3. Charged BPS vortices and reversal of the magnetic flux in a Maxwell-Higgs type model without the Chern-Simons term

    Energy Technology Data Exchange (ETDEWEB)

    Cantanhede, Carlisson M. [Instituto de Fisica Teorica (IFT/UNESP), Sao Paulo, SP (Brazil); Casana, Rodolfo; Ferreira Junior, Manoel M. [Universidade Federal do Maranhao (UFMA), MA (Brazil). Dept. de Fisica; Hora, Eduardo da [Universidade Federal da Paraiba (UFPB), PB (Brazil). Dept. de Fisica

    2012-07-01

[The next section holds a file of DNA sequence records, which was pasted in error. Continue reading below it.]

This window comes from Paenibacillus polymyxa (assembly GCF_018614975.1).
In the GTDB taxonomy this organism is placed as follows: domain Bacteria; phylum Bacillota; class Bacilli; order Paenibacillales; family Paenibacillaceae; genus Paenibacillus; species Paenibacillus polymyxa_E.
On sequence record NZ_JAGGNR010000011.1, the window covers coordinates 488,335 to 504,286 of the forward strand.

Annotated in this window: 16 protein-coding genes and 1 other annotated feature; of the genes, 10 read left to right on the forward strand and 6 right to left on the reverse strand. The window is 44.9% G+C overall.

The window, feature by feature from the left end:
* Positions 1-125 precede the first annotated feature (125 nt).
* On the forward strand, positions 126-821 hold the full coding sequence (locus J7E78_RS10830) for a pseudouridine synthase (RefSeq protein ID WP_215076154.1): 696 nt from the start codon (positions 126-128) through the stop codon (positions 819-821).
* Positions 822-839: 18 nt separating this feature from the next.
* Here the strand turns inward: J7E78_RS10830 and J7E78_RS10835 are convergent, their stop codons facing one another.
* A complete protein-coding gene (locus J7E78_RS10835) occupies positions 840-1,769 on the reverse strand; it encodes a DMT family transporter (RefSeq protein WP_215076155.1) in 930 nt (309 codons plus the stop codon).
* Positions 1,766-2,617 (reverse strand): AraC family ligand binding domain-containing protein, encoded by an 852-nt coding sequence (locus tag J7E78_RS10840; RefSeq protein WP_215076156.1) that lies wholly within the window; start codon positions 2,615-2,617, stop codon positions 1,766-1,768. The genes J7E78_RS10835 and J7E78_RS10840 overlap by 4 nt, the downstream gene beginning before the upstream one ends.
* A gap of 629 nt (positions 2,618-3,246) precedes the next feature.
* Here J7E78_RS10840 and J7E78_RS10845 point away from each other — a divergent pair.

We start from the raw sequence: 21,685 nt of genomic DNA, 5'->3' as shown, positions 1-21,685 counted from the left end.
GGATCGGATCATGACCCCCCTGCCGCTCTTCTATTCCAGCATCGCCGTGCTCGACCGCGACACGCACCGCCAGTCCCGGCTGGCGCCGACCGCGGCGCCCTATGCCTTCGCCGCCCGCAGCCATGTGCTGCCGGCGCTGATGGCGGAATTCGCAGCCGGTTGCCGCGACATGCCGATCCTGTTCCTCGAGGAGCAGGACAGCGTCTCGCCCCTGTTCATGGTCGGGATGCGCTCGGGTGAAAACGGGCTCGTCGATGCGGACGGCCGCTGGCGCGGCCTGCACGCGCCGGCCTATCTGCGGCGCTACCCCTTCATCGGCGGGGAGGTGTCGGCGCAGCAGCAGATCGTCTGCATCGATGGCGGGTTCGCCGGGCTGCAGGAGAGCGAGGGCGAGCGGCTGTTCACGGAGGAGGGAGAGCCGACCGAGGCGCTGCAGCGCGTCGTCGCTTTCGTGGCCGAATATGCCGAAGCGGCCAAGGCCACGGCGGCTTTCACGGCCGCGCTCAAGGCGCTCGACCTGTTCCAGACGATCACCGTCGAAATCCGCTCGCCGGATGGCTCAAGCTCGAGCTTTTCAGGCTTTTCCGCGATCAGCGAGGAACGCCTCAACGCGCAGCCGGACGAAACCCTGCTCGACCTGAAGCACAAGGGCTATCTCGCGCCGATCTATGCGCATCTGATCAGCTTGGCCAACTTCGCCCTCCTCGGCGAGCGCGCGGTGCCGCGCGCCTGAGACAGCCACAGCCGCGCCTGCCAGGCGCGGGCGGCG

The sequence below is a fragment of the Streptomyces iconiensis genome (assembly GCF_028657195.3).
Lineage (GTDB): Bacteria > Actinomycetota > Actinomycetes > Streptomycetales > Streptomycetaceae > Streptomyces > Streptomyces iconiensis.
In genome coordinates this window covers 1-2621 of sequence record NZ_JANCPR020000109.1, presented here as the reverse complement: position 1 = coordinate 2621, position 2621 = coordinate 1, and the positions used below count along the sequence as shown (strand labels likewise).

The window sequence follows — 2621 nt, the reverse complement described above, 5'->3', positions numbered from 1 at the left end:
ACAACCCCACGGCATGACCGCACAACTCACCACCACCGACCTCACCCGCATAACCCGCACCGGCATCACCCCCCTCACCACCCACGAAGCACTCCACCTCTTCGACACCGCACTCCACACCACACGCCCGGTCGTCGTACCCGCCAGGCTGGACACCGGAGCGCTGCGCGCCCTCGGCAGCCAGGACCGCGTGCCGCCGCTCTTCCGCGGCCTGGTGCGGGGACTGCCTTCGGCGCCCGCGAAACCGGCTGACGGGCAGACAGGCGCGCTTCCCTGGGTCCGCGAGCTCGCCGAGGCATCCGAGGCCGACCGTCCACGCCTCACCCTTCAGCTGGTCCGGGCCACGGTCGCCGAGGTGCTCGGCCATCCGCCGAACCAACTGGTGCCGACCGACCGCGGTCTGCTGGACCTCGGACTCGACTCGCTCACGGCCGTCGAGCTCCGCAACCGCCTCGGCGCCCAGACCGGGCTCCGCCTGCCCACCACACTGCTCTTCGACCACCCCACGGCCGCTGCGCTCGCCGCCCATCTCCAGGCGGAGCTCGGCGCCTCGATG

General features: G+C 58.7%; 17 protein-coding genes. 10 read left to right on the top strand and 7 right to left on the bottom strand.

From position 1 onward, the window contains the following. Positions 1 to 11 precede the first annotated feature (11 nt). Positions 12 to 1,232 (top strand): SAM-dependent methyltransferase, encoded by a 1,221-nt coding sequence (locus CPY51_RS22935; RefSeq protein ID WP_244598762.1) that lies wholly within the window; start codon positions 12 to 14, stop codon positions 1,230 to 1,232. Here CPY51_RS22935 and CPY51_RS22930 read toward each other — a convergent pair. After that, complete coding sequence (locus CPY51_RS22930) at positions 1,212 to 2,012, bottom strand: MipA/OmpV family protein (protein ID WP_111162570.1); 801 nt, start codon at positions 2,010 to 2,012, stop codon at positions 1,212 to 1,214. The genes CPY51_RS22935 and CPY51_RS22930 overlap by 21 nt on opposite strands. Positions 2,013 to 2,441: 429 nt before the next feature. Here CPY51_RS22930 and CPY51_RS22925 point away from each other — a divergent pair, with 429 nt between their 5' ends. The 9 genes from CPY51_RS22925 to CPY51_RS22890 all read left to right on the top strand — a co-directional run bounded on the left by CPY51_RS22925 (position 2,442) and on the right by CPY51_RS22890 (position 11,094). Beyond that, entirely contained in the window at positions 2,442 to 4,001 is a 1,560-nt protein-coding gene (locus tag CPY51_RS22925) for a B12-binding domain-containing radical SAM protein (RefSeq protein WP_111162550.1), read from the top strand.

Full text: Since the seminal works by Abrikosov [1] and Nielsen-Olesen [2] showing the existence of uncharged vortex, such nonperturbative solutions have been a theoretical issue of enduring interest. Already, the electrically charged vortices are obtained only in abelian models endowed with the Chern-Simons term [3,4]. This remains valid even in the context of highly nonlinear models, such as the Born-Infield electrodynamics. In this work, we demonstrated the existence of electrically charged BPS vortices in a Maxwell-Higgs model without the Chern- Simons term but endowed with a CPT-even and parity-odd Lorentz-violating (LV) structure. The LV term belonging to the CPT-even electrodynamics of the Standard Model Extension [5] plays a similar role that of the Chern-Simons term, mixing the electric and magnetic sectors. Besides the LV coefficients provide a very rich set of vortex configurations exhibiting electric's field inversion also are responsible by controlling the characteristic length of the vortex and by the flipping of the magnetic flux. [1] A. Abrikosov, Sov. Phys. JETP 32, 1442 (1957). [2] H. Nielsen, P. Olesen, Nucl. Phys. B 61, 45 (1973). [3] R. Jackiw and E. J. Weinberg, Phys. Rev. Lett. 64, 2234 (1990). [4] C.K. Lee, K.M. Lee, H. Min, Phys. Lett. B 252, 79 (1990) [5] D. Colladay and V. A. Kostelecky, Phys. Rev. D 55, 6760 (1997); Phys. Rev. D 58, 116002 (1998). (author)